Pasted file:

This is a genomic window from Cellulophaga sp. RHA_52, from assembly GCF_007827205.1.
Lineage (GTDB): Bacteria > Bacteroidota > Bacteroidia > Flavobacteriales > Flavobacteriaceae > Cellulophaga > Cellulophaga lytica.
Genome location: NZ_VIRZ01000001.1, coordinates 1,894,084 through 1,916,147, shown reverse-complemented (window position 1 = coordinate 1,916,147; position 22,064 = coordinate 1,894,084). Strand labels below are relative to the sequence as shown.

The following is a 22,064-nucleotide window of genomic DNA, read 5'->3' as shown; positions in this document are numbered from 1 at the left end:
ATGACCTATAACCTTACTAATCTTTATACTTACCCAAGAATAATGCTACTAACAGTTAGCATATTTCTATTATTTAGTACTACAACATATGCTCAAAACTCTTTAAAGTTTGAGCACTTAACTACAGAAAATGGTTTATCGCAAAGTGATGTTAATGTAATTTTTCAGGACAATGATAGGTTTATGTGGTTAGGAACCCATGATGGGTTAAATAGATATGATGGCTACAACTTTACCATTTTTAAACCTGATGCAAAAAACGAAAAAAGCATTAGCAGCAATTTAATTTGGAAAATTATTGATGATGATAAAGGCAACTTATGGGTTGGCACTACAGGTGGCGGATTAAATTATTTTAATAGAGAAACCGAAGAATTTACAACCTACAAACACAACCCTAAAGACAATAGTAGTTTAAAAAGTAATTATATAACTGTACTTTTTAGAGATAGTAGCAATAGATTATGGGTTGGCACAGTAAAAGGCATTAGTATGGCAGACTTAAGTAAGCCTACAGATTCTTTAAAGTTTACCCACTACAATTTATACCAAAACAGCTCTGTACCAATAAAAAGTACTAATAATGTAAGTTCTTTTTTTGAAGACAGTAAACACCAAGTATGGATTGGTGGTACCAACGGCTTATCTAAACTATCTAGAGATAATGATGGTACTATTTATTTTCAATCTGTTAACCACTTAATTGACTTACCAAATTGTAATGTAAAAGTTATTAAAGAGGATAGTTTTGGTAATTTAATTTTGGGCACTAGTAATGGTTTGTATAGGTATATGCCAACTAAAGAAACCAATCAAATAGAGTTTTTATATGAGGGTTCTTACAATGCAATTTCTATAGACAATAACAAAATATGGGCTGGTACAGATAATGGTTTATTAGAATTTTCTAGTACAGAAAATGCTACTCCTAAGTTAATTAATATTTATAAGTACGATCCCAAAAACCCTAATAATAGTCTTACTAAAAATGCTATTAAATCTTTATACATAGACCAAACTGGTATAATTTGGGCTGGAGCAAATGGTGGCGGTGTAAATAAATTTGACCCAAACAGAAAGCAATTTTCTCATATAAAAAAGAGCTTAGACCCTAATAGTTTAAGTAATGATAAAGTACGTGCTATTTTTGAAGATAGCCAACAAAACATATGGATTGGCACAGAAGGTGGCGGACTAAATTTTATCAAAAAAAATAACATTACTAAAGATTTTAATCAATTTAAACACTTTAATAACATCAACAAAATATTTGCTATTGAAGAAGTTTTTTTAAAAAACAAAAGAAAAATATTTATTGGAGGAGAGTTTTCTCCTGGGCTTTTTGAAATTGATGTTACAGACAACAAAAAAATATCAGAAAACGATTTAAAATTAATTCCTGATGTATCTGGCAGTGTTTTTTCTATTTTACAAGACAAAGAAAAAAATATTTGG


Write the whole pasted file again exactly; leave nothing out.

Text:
This is a genomic window from Cellulophaga sp. RHA_52, from assembly GCF_007827205.1.
Lineage (GTDB): Bacteria > Bacteroidota > Bacteroidia > Flavobacteriales > Flavobacteriaceae > Cellulophaga > Cellulophaga lytica.
Genome location: NZ_VIRZ01000001.1, coordinates 1,894,084 through 1,916,147, shown reverse-complemented (window position 1 = coordinate 1,916,147; position 22,064 = coordinate 1,894,084). Strand labels below are relative to the sequence as shown.

The following is a 22,064-nucleotide window of genomic DNA, read 5'->3' as shown; positions in this document are numbered from 1 at the left end:
ATGACCTATAACCTTACTAATCTTTATACTTACCCAAGAATAATGCTACTAACAGTTAGCATATTTCTATTATTTAGTACTACAACATATGCTCAAAACTCTTTAAAGTTTGAGCACTTAACTACAGAAAATGGTTTATCGCAAAGTGATGTTAATGTAATTTTTCAGGACAATGATAGGTTTATGTGGTTAGGAACCCATGATGGGTTAAATAGATATGATGGCTACAACTTTACCATTTTTAAACCTGATGCAAAAAACGAAAAAAGCATTAGCAGCAATTTAATTTGGAAAATTATTGATGATGATAAAGGCAACTTATGGGTTGGCACTACAGGTGGCGGATTAAATTATTTTAATAGAGAAACCGAAGAATTTACAACCTACAAACACAACCCTAAAGACAATAGTAGTTTAAAAAGTAATTATATAACTGTACTTTTTAGAGATAGTAGCAATAGATTATGGGTTGGCACAGTAAAAGGCATTAGTATGGCAGACTTAAGTAAGCCTACAGATTCTTTAAAGTTTACCCACTACAATTTATACCAAAACAGCTCTGTACCAATAAAAAGTACTAATAATGTAAGTTCTTTTTTTGAAGACAGTAAACACCAAGTATGGATTGGTGGTACCAACGGCTTATCTAAACTATCTAGAGATAATGATGGTACTATTTATTTTCAATCTGTTAACCACTTAATTGACTTACCAAATTGTAATGTAAAAGTTATTAAAGAGGATAGTTTTGGTAATTTAATTTTGGGCACTAGTAATGGTTTGTATAGGTATATGCCAACTAAAGAAACCAATCAAATAGAGTTTTTATATGAGGGTTCTTACAATGCAATTTCTATAGACAATAACAAAATATGGGCTGGTACAGATAATGGTTTATTAGAATTTTCTAGTACAGAAAATGCTACTCCTAAGTTAATTAATATTTATAAGTACGATCCCAAAAACCCTAATAATAGTCTTACTAAAAATGCTATTAAATCTTTATACATAGACCAAACTGGTATAATTTGGGCTGGAGCAAATGGTGGCGGTGTAAATAAATTTGACCCAAACAGAAAGCAATTTTCTCATATAAAAAAGAGCTTAGACCCTAATAGTTTAAGTAATGATAAAGTACGTGCTATTTTTGAAGATAGCCAACAAAACATATGGATTGGCACAGAAGGTGGCGGACTAAATTTTATCAAAAAAAATAACATTACTAAAGATTTTAATCAATTTAAACACTTTAATAACATCAACAAAATATTTGCTATTGAAGAAGTTTTTTTAAAAAACAAAAGAAAAATATTTATTGGAGGAGAGTTTTCTCCTGGGCTTTTTGAAATTGATGTTACAGACAACAAAAAAATATCAGAAAACGATTTAAAATTAATTCCTGATGTATCTGGCAGTGTTTTTTCTATTTTACAAGACAAAGAAAAAAATATTTGG